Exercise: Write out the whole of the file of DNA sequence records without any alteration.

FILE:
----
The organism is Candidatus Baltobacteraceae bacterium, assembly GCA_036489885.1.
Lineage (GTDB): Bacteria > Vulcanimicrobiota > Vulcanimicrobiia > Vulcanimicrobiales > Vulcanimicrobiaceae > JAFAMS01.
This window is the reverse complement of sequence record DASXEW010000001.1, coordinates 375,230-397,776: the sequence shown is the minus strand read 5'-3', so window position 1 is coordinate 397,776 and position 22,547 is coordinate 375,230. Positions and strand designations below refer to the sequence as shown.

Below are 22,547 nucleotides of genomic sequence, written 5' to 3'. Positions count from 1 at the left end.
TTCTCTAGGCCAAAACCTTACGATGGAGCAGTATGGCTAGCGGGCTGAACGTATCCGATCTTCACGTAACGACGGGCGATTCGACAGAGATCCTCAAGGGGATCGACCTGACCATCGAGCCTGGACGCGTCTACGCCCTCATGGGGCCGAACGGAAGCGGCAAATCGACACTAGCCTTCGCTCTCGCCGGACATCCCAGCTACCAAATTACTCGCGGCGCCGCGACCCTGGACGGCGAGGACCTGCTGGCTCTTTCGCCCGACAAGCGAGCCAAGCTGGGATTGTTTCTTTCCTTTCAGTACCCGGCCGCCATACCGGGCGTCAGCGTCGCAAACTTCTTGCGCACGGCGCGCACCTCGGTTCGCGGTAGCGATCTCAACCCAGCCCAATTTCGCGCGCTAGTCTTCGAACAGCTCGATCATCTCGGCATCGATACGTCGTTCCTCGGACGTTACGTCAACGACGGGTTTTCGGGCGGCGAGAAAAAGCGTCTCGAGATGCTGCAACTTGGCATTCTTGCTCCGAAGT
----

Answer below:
The organism is Candidatus Baltobacteraceae bacterium, assembly GCA_036489885.1.
Lineage (GTDB): Bacteria > Vulcanimicrobiota > Vulcanimicrobiia > Vulcanimicrobiales > Vulcanimicrobiaceae > JAFAMS01.
This window is the reverse complement of sequence record DASXEW010000001.1, coordinates 375,230-397,776: the sequence shown is the minus strand read 5'-3', so window position 1 is coordinate 397,776 and position 22,547 is coordinate 375,230. Positions and strand designations below refer to the sequence as shown.

Below are 22,547 nucleotides of genomic sequence, written 5' to 3'. Positions count from 1 at the left end.
TTCTCTAGGCCAAAACCTTACGATGGAGCAGTATGGCTAGCGGGCTGAACGTATCCGATCTTCACGTAACGACGGGCGATTCGACAGAGATCCTCAAGGGGATCGACCTGACCATCGAGCCTGGACGCGTCTACGCCCTCATGGGGCCGAACGGAAGCGGCAAATCGACACTAGCCTTCGCTCTCGCCGGACATCCCAGCTACCAAATTACTCGCGGCGCCGCGACCCTGGACGGCGAGGACCTGCTGGCTCTTTCGCCCGACAAGCGAGCCAAGCTGGGATTGTTTCTTTCCTTTCAGTACCCGGCCGCCATACCGGGCGTCAGCGTCGCAAACTTCTTGCGCACGGCGCGCACCTCGGTTCGCGGTAGCGATCTCAACCCAGCCCAATTTCGCGCGCTAGTCTTCGAACAGCTCGATCATCTCGGCATCGATACGTCGTTCCTCGGACGTTACGTCAACGACGGGTTTTCGGGCGGCGAGAAAAAGCGTCTCGAGATGCTGCAACTTGGCATTCTTGCTCCGAAGT